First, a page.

The $20b chart: US real house prices
One of the few investors able to celebrate the bursting of the bubble in US house prices was hedge fund group Paulson & Co. Founder John Paulson personally pocketed $4b. In an article in the Sunday Times on 28th February Paulson and analyst Paulo Pellegrini explained how a single chart of real house prices relative to their historic trend gave then the confidence that a bubble had formed and that they should bet on a crash. It reads as excrutiatingly naive but the funds booked gains of $20b on a leveraged bet of $147m so it was clearly really smart.
I single it out because outsmarting the smarts with simple thinking is very No Monkey Business. In fact, the same data has regularly featured in No Monkey Business posts since 2006 (about a year behind Paulson) as an obvious parallel with the Nationwide deflated index of UK average house prices which I regularly monitored on the No Monkey Business blog from about 2002. Just don’t ask me where my $4b is.
What drew me to the study of the trend and deviations from trend in real house prices was that it was itself a parallel application of an important insight about equity returns: historical time series for ‘real total returns’ (ie cumulative indexed performance with income reinvested, deflated by a consumer price index) contain valuable predictive information for investors, and more so than conventional valuation measures like price/earnings multiples and dividend yields. This was one of the big but simple ideas set out in my book in 2002. Since 1999 it has been the basis of horizon-specific probabilistic return projections in a model we now use to manage Defined Outcome portfolios.
Such an apparently naive solution to a complex problem is deeply offensive to most investment professionals as it implies redundancy for much of their industry. I naturally therefore warmed to the naivete of the Sunday Times account, as typified by this extract.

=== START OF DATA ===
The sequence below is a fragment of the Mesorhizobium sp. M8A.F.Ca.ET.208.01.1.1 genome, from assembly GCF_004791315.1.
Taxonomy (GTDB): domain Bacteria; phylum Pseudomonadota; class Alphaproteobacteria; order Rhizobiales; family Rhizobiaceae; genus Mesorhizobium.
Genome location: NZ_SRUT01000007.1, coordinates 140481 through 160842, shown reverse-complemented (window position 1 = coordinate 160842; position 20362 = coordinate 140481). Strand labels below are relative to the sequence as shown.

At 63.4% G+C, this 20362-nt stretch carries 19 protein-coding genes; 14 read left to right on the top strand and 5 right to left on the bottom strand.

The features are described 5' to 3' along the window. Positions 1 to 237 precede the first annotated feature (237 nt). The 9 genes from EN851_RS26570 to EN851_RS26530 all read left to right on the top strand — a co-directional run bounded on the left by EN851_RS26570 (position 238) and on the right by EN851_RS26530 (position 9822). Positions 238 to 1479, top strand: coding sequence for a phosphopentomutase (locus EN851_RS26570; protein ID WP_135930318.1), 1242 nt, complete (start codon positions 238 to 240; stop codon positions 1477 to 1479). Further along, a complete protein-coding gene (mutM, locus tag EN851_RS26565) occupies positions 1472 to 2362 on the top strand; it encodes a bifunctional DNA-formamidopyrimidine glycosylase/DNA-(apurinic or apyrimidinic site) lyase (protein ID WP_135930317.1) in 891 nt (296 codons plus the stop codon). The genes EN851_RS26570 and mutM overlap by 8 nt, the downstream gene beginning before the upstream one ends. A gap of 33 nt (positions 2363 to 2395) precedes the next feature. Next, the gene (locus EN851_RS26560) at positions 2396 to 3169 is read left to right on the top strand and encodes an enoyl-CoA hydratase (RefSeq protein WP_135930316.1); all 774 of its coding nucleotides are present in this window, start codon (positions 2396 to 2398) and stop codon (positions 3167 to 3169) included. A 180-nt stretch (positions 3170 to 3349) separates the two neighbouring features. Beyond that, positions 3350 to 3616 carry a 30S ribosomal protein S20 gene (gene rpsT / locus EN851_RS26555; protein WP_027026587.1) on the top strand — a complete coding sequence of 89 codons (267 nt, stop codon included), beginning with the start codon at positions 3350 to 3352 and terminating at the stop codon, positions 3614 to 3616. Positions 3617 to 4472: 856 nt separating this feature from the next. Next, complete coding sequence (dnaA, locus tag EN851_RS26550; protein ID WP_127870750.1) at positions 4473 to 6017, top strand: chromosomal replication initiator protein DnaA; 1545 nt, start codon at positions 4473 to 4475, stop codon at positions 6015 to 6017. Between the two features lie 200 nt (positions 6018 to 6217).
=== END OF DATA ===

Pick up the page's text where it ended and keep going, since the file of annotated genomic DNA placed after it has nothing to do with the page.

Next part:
'Everybody said home prices never had declined on a nationwide basis except during the Great Depression,” Paulson later recalled. He sent Pellegrini scurrying back to his cubicle to determine how overheated the property market was.Tracking interest rates over the decades, Pellegrini concluded that they had little impact on house prices. But as he reviewed academic and government literature and figures, Pellegrini grew frustrated. He couldn’t quantify how excessive housing prices were or show when a bubble might have started. He couldn’t even prove the price surge was distinct from historic moves.Grasping for new ideas, Pellegrini added a “trend line” to the housing data; this illustrated how much prices had surged lately. That’s when Pellegrini took a step back to view things over a longer period, ordering up data on home prices all the way back to 1975. Suddenly, the answer was as plain as the paper in front of him: housing prices had climbed a puny 1.4% annually between 1975 and 2000 after inflation was taken into consideration. But they had soared by more than 7% a year in the following five years, until 2005. The upshot: US home prices would have to drop by almost 40% to return to their historic trend line. Not only had prices climbed like never before, but Pellegrini’s figures showed that each time housing had dropped in the past, it fell through the trend line, suggesting that an eventual drop was likely to be brutal. Pellegrini sat upright, staring at his trend line, amazed at how simple and clear it was.The next morning, he raced in to show Paulson. “This is unbelievable,” said Paulson, unable to take his eyes off the chart. “This is our bubble. Now we can prove it.” Pellegrini just grinned, unable to mask his pride.'